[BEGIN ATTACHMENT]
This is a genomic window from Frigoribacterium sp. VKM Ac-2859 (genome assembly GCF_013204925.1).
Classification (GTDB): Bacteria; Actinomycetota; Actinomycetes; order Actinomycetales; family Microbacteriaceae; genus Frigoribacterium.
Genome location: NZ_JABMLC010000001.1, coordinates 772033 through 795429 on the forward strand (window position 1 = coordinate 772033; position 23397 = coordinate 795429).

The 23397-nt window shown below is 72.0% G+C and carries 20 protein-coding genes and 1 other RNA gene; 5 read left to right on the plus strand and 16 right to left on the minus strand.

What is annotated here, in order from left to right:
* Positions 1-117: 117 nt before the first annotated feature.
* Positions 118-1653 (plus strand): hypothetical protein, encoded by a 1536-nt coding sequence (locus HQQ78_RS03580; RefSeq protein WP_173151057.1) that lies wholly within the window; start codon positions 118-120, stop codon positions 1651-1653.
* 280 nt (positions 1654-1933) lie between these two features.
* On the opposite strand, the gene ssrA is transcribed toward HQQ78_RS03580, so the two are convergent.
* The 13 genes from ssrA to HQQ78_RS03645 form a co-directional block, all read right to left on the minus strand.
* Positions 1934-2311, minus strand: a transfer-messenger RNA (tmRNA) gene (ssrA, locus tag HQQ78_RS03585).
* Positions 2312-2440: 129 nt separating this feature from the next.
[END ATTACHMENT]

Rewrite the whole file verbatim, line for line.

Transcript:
This is a genomic window from Frigoribacterium sp. VKM Ac-2859 (genome assembly GCF_013204925.1).
Classification (GTDB): Bacteria; Actinomycetota; Actinomycetes; order Actinomycetales; family Microbacteriaceae; genus Frigoribacterium.
Genome location: NZ_JABMLC010000001.1, coordinates 772033 through 795429 on the forward strand (window position 1 = coordinate 772033; position 23397 = coordinate 795429).

The 23397-nt window shown below is 72.0% G+C and carries 20 protein-coding genes and 1 other RNA gene; 5 read left to right on the plus strand and 16 right to left on the minus strand.

What is annotated here, in order from left to right:
* Positions 1-117: 117 nt before the first annotated feature.
* Positions 118-1653 (plus strand): hypothetical protein, encoded by a 1536-nt coding sequence (locus HQQ78_RS03580; RefSeq protein WP_173151057.1) that lies wholly within the window; start codon positions 118-120, stop codon positions 1651-1653.
* 280 nt (positions 1654-1933) lie between these two features.
* On the opposite strand, the gene ssrA is transcribed toward HQQ78_RS03580, so the two are convergent.
* The 13 genes from ssrA to HQQ78_RS03645 form a co-directional block, all read right to left on the minus strand.
* Positions 1934-2311, minus strand: a transfer-messenger RNA (tmRNA) gene (ssrA, locus tag HQQ78_RS03585).
* Positions 2312-2440: 129 nt separating this feature from the next.